Knowledge

The NZAGRC is committed to providing information regarding agricultural greenhouse gases research and overview information.

Below are a list of publications and reports from a variety of sources that may be useful if you're interested in agricultural greenhouse gases. They range from information for those who have a general interest in greenhouse gas mitigation options and technologies through to very specific science papers on the various gases, technologies and mitigation solutions.

Use the left navigation for more specific subsets of publications and information.

Decreasing methane emissions by feeding grazing ruminants: a fit with productive and financial realities?

Pacheco, D., G. Waghorn, et al. (2014). "Decreasing methane emissions from ruminants grazing forages: a fit with productive and financial realities?" Animal Production Science 54(9): 1141-1154.

Ruminants contribute to human food supply and also anthropogenic greenhouse gas (GHG) emissions. An understanding of production systems and information on animal populations has enabled global inventories of ruminant GHG emissions (methane and nitrous oxide), and dietary strategies are being developed to reduce GHG emissions from ruminants. Mitigation strategies need to consider the management/feeding systems used to ensure that these strategies will be readily accepted and adopted by farmers. Housed systems allow diets to be formulated in ways that may reduce GHG production, but the challenge is much greater for systems where animals graze outdoors for long periods. A methane mitigation option in the form of fresh forage would be desirable in livestock production systems with high reliance on grazing. A brief summary of New Zealand research, carried out on fresh grasses, legumes, herbs and crops, suggest that we have an incomplete understanding of the feed characteristics that define a ‘high’ or a ‘low’ methane feed. The variation in methane emissions measured between feeds, individual animals and experiment is large, even in controlled conditions, and the dynamic nature of sward-animal interactions will only exacerbate this variation, creating challenges beyond the identification of mitigants. Furthermore, implementation of knowledge gained from controlled studies requires validation under grazing systems to identify any trade-offs between methane reduction and animal productivity or emission of other pollutants. Therefore, investment and research should be targeted at mitigation options that can and will be adopted on-farm, and the characteristics of temperate grasslands farming suggest that these options may differ from those for intensive (high input/output) or extensive (low input/output) systems.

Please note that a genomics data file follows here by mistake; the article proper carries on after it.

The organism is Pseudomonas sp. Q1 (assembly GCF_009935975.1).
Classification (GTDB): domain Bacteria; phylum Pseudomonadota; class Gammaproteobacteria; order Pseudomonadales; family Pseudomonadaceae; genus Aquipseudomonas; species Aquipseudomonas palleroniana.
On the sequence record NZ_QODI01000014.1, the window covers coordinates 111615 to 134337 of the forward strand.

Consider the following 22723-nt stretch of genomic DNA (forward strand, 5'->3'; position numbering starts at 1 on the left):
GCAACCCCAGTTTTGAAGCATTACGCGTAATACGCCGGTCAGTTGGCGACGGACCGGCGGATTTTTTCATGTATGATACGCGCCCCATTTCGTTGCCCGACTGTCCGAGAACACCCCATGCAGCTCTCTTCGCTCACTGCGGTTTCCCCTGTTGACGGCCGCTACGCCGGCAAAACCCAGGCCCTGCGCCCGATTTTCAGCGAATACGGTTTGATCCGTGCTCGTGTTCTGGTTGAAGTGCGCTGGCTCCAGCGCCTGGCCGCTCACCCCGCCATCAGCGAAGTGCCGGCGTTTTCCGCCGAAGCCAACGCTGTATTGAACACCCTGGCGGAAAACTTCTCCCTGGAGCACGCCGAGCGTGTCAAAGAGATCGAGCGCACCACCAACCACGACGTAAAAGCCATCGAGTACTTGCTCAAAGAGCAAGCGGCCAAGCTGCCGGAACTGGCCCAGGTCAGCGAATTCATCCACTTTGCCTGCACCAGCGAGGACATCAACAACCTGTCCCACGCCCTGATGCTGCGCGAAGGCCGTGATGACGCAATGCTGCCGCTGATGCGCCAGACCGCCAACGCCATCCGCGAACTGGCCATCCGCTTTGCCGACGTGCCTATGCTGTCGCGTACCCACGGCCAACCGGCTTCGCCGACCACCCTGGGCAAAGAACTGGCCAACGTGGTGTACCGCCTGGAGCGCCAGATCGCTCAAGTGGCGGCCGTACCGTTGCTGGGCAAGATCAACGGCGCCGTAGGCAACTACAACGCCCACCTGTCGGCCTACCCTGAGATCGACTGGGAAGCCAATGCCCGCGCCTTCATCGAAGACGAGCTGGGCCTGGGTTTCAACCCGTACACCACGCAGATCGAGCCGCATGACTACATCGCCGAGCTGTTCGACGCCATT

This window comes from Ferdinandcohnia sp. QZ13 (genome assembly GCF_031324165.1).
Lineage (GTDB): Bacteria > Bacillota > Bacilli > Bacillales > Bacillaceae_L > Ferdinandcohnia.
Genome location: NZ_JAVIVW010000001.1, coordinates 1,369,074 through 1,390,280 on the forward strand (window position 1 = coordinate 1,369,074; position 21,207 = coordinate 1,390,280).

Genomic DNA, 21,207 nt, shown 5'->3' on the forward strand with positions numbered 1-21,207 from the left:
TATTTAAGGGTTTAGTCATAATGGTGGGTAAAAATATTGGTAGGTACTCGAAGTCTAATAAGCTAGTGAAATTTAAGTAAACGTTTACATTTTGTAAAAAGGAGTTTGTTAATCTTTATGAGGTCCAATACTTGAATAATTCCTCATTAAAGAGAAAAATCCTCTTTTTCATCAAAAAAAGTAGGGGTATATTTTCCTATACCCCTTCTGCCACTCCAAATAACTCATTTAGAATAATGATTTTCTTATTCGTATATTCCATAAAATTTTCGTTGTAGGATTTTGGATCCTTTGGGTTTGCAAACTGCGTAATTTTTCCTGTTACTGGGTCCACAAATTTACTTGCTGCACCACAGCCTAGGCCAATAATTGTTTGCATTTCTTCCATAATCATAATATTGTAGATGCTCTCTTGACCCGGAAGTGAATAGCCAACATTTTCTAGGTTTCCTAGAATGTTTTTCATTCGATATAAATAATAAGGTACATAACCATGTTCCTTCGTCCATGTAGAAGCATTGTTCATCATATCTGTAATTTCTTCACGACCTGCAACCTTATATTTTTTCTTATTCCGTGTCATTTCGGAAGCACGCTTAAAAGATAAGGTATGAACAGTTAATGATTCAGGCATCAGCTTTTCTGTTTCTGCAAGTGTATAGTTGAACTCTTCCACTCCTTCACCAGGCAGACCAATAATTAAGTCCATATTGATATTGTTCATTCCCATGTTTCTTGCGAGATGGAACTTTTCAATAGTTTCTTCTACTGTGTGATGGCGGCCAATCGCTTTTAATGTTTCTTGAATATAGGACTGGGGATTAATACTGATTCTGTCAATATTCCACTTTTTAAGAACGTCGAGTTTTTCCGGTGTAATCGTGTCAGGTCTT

https://doi.org/10.1071/AN14437


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